A 26-year veteran police officer’s “venting on Facebook” about her department’s decision not to send officers to attend the funeral of an officer killed in the line-of-duty in another community was not protected speech under the First Amendment, the federal District Court for the Northern District of Mississippi has ruled.Graziosi v. City of Greenville, No. 4:12-CV-68-MPM-DAS (N.D. Miss. Dec. 3, 2013). Granting summary judgment in favor of the employer, the court ruled that the plaintiff, who was terminated following the Facebook post, failed to establish a claim for retaliatory discharge in violation of her First Amendment rights.
Susan Graziosi served as a police officer of the Greenville Police Department (“GPD”) in Mississippi for 26 years until she was terminated for posting comments on Facebook regarding the Chief of Police’s decision not to authorize attendance at a police officer’s funeral in a neighboring town, a little over two hours' drive away. Graziosi wrote on the Mayor of Greenville’s Facebook page:
I just found out that Greenville Police Department did not send a representative to the funeral of Pearl Police Officer Mike Walter, who was killed in the line of duty on May 1, 2012. This is totally unacceptable. I don’t want to hear about the price of gas . . . . Dear Mayor, can we please get a leader that understands that a department sends officers [to] the funeral of an officer killed in the line of duty?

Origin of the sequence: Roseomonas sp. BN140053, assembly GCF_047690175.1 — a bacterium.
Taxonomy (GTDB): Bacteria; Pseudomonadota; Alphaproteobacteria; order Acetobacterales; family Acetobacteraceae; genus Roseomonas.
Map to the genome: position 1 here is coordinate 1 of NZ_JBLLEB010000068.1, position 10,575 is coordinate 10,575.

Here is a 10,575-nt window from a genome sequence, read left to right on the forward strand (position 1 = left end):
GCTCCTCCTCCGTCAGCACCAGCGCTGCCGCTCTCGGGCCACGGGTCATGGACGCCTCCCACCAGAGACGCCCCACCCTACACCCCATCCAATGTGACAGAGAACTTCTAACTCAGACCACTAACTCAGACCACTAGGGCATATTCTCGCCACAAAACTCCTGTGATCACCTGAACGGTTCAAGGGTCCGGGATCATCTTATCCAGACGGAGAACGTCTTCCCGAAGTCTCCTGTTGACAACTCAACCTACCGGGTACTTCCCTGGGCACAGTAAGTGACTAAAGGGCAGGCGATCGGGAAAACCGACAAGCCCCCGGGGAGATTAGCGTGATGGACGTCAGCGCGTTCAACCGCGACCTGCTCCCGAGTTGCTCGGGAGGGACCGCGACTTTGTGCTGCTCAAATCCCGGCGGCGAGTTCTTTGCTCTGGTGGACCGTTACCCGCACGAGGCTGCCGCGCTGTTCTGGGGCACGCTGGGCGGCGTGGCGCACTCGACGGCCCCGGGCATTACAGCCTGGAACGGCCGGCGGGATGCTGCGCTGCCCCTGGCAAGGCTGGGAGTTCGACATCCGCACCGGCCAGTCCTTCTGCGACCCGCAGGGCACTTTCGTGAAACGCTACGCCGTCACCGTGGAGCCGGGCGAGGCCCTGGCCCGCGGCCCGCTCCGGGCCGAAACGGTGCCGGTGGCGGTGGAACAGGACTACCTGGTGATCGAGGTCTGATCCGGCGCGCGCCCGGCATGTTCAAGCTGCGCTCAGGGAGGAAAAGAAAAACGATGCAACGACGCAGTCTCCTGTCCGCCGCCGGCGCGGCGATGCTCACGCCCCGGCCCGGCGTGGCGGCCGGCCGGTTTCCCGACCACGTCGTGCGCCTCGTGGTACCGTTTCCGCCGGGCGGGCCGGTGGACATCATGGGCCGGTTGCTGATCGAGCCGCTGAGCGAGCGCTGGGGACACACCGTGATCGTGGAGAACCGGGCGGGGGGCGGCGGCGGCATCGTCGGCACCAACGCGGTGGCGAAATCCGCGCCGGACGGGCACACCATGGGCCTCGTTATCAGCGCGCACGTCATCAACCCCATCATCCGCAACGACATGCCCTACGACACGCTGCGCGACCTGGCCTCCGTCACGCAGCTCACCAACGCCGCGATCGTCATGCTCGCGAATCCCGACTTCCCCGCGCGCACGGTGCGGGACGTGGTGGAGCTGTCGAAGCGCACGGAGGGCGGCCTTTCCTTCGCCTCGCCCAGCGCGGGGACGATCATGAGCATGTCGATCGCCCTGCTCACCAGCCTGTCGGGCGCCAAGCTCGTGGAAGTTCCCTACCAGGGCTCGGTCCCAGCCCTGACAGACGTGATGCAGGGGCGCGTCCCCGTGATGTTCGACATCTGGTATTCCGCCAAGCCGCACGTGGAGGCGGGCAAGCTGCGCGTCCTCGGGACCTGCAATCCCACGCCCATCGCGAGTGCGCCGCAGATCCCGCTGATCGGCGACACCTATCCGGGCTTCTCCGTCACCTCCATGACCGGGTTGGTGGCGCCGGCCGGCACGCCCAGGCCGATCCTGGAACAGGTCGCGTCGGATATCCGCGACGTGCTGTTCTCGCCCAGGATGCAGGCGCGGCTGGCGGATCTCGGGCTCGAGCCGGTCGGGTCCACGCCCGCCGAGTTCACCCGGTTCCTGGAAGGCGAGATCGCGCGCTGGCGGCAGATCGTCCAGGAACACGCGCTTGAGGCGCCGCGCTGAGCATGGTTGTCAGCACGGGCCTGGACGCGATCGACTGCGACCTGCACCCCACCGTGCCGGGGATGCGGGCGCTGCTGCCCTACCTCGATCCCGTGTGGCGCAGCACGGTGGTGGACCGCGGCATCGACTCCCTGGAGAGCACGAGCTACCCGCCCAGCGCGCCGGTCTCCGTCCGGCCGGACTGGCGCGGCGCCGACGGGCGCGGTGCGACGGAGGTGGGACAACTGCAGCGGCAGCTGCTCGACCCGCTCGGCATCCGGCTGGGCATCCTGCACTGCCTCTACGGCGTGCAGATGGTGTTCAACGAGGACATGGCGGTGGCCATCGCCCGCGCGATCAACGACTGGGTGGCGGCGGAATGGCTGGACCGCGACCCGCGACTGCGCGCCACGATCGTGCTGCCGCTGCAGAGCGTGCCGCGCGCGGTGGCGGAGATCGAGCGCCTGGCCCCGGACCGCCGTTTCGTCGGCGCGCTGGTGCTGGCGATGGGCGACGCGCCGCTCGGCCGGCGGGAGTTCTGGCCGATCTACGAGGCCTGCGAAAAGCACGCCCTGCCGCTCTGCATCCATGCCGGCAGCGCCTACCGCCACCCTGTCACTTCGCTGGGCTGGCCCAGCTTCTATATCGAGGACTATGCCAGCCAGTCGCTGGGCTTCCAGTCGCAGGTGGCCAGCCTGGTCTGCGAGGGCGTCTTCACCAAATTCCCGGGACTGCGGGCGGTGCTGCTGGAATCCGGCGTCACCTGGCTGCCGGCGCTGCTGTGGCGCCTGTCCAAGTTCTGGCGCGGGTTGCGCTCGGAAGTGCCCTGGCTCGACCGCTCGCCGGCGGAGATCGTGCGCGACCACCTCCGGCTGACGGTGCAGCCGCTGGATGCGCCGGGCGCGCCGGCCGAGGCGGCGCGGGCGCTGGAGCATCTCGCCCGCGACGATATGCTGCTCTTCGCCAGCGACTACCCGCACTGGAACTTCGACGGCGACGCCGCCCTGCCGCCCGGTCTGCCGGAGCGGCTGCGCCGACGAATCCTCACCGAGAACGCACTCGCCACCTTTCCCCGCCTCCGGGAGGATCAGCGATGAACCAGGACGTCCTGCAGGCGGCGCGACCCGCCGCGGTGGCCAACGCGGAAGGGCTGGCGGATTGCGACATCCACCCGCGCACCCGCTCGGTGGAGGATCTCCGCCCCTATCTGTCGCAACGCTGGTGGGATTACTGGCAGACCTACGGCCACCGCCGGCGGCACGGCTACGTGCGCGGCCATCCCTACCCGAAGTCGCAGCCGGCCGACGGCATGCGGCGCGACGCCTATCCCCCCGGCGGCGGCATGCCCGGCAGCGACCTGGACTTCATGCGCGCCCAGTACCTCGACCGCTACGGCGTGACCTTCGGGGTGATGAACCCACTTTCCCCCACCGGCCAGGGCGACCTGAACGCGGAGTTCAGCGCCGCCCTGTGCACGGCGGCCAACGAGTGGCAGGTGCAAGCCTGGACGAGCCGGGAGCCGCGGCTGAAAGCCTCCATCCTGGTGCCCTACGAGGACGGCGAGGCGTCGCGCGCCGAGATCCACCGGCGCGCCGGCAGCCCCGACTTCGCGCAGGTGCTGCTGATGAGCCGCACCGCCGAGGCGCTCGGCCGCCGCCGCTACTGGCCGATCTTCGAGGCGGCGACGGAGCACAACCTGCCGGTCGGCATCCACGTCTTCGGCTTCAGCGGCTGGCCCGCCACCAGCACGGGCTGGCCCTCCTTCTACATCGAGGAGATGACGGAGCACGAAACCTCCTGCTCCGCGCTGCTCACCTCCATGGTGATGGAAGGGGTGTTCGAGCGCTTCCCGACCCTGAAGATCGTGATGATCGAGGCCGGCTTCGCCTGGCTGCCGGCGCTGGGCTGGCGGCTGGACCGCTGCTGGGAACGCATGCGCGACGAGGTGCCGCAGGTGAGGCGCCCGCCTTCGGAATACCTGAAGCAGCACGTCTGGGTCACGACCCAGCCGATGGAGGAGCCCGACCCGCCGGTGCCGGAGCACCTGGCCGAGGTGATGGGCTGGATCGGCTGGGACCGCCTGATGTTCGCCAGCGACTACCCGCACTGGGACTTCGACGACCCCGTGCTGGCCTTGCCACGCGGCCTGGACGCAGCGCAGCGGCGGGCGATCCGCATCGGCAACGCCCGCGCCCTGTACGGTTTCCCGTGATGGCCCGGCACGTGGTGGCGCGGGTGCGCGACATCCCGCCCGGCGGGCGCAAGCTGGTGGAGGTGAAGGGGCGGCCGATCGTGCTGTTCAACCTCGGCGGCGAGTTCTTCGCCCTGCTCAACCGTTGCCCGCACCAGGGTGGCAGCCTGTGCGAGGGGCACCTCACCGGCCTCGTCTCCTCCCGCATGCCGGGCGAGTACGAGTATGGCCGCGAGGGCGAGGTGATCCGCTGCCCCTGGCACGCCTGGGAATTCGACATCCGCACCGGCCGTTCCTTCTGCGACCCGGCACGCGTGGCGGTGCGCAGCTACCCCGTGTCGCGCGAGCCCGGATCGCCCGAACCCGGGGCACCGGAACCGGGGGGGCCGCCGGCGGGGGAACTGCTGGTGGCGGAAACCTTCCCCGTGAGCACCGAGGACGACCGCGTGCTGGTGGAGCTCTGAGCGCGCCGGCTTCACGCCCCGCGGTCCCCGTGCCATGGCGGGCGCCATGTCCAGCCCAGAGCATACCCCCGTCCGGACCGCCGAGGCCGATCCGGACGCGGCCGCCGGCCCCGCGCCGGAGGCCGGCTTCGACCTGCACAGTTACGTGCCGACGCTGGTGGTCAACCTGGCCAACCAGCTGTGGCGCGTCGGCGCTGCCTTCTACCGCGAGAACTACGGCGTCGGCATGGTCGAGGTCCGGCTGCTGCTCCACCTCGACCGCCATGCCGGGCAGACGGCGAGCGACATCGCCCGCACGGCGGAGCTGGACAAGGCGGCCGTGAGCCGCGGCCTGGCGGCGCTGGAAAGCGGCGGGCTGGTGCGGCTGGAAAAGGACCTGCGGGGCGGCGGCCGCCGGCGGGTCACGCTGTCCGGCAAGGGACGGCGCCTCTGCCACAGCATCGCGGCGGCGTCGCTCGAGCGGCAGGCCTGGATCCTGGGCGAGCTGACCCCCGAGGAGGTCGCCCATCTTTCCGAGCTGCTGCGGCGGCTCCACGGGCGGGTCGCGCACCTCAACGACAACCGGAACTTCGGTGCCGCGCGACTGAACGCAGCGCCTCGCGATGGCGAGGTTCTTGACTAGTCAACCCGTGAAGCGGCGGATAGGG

Graziosi also made other comments on Facebook disparaging the Chief of Police’s leadership, including: “we had [something] then that we no longer have – LEADERS . . . . If he suddenly decided we ‘couldn’t afford the gas’ (how absurd – I would be embarrassed as a chief to make that statement)[,] he should have let us know so we could have gone ourselves;” and “If you don’t want to lead, can you just get the hell out of the way.”
First Amendment Claim
To prevail on a First Amendment retaliation claim, a public employee must establish that (1) she suffered an adverse employment action; (2) her speech involved a matter of public concern; (3) her interest in speaking outweighed the governmental defendant’s interest in promoting efficiency; and (4) the protected speech motivated the defendant’s conduct. Gibson v. Kilpatrick, 2013 WL 5806947 (5th Cir. Oct. 29, 2013).
The district court ruled Graziosi’s speech was not protected by the First Amendment as it did not involve a matter of public concern. The court observed Graziosi’s posts, although on a sensitive subject, were related to her own frustration regarding the Chief’s decision and were not intended to help the public.
The court also ruled that even if she could establish her comments were a matter of public concern, the “ability of a police department to maintain discipline and good working relationships” was a “legitimate governmental interest” that outweighed her interest. It found Graziosi’s comments disrupted the Chief’s leadership within the department and could divide the department. Thus, Graziosi’s comments did not enjoy First Amendment protection, and the court granted summary judgment to the police department on her retaliatory discharge claim.
Both private- and public-sector employers are affected by issues relating to social media. It is importance that employers maintain policies and procedures to address employee misconduct consistently.